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Seven Principles for Starting a Microbusiness
by Dal LaMagna


Are you unemployed or underemployed? Have you been looking for a job, and just can't find one? Do you have $500 in your savings account? Then let me plant a radical idea in your mind: You can start a small business with this small amount of money. In fact, the less money you have to start with, the less likely you are to make common new-business mistakes, such as owing too much money, getting buried under too much overhead, or being so grandiose that you lose sight of your goal -- which is to consistently turn a profit, even a modest one.

I started Tweezerman, the global beauty tools company, with $500 in cash. When I sold the company in 2004, I walked away with millions. One of the reasons I succeeded is because I started small, very small, and had learned from all the mistakes I had made in numerous failed small businesses that preceded it.

So, a foundational principle for starting a business is to start small. Here are seven more:

  1. Tailor it to you.  

    Do you love antiquing? Fishing? Cars? Cooking? That's a start. Now, think about what pursuing this passion might mean for your lifestyle. Think how you want to spend your day; where you want to live; whether you want to work with people or alone; in the morning or at night; on the phone or in the field, and so on. Going through this exercise helps you eliminate any aspect of your business that doesn't create your preferred lifestyle -- and will work against you.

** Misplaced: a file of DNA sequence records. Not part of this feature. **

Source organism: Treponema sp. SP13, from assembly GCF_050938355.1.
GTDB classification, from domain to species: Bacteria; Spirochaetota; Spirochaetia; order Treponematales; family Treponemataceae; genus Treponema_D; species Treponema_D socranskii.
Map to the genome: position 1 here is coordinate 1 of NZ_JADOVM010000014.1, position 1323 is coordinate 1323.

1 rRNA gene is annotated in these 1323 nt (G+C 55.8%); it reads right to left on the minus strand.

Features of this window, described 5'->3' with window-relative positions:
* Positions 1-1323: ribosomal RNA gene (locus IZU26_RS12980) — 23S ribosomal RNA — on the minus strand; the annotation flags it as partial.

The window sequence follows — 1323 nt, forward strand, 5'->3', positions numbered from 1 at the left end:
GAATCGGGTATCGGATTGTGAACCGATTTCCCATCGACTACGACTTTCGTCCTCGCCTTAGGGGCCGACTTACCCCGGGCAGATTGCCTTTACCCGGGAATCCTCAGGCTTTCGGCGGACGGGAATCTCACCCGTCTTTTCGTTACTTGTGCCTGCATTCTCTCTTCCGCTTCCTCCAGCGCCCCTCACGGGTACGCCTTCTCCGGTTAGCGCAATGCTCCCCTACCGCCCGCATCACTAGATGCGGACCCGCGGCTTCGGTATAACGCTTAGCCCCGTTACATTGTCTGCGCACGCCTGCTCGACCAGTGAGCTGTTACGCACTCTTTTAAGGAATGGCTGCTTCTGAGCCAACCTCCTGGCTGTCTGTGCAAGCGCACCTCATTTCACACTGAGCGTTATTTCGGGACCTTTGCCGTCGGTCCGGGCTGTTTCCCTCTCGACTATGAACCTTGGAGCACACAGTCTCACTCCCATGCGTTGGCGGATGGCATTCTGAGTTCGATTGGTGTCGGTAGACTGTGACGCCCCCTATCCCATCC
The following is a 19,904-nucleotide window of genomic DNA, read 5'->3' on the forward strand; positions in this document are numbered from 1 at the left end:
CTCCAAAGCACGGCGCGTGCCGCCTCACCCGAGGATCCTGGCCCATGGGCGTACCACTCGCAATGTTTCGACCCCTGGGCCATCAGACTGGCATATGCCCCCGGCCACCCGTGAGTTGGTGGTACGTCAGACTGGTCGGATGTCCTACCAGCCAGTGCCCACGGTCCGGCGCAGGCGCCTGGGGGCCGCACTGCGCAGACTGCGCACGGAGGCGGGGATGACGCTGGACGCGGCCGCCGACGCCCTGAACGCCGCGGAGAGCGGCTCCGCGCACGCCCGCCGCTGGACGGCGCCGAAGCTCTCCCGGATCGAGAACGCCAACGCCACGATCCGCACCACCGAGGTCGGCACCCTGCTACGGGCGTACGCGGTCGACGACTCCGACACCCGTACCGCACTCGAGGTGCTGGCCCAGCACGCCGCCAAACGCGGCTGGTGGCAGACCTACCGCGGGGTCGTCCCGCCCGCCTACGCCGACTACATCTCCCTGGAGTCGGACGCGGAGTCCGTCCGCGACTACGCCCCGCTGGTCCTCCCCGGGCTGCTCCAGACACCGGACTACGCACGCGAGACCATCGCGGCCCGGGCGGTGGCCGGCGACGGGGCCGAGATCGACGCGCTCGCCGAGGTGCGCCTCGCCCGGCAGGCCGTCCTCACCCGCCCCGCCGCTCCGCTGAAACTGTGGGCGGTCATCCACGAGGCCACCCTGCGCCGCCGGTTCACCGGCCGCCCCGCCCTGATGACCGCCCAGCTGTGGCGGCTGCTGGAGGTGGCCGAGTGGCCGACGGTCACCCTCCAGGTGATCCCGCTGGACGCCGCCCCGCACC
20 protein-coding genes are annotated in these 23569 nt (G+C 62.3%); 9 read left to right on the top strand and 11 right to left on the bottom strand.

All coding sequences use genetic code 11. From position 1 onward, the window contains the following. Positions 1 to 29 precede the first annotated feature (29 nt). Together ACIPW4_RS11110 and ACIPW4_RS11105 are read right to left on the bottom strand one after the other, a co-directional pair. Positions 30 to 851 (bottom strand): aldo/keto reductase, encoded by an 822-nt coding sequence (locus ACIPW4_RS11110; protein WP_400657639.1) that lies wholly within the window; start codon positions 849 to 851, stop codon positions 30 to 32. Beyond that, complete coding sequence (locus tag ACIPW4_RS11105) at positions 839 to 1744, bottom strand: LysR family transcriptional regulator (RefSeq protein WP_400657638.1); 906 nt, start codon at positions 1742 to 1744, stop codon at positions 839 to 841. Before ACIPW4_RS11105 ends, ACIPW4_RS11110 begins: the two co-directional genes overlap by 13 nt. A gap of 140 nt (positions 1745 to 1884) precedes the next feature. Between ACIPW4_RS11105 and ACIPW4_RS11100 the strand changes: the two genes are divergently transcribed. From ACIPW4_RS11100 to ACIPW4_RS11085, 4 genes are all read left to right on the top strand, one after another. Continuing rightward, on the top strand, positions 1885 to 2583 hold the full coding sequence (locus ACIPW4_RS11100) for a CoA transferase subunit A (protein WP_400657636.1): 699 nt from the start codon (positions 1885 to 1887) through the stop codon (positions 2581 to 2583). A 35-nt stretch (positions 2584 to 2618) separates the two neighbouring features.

2. Be frugal.

    Don't spend money you don't have. Don't invest in anything you don't need. If this means baking cupcakes in the local church basement and delivering your signature pastries by bicycle to local stores -- two dozen at a time -- do it. Take the money you make and put it right back into the business.

  3. Record every expense.

    From the dollar you gave to the homeless guy on the way to meet a prospective client, to the new tie you bought to look professional, write down every single penny. The key to launching a microbusiness is to keep expenses under control and fully accounted for.

  4. Keep a monthly profit-loss.

    For the first two years of your business, complete a monthly profit-loss statement. This helps you stay on top of where your business is going, where it could do better, and why it fluctuates.

  5. Find free stuff.

    Many items needed to start and run your small business are available for free or next to nothing. Be creative. Use; ask friends if they have an old computer or printer; or visit a thrift shop for office furniture or office supplies. A hair accessories crafter I know gets all her leather for free from a backpack manufacturer that throws their leather scraps away.

  6. Write down agreements.

    With a very small business, your clients sometimes make the assumption that they don't have to sign an agreement. Wrong. Get in the habit of thinking like a company founder and get promises in writing. And while you're at it, keep your side of agreements.

  7. Keep it simple.

    When I first started Tweezerman, I did nothing but focus on tweezers and selling them to cosmetic counters, one store at a time. Along the way, I got an offer to branch out and sell industrial tweezers to electronics manufacturers. Instead, I kept the focus on what I was already doing -- and doing very well. If you can do one thing well, don't dilute your efforts until you have been turning a large profit over a consistent stretch of time.

Adapted from "Raising Eyebrows"


The Author

Raising Eyebrows

Dal LaMagna is the founder of Tweezerman, the socially responsible global beauty tools company, and a major funder and active trustee of the Bainbridge Graduate Institute, which awards MBAs in sustainable business. A blogger at, he is also author of the book, Raising Eyebrows: A Failed Entrepreneur Finally Gets It Right (John Wiley & Sons,

Many more articles in Creativity & Innovation in The CEO Refresher Archives
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Copyright 2010 by Dal LaMagna. All rights reserved.

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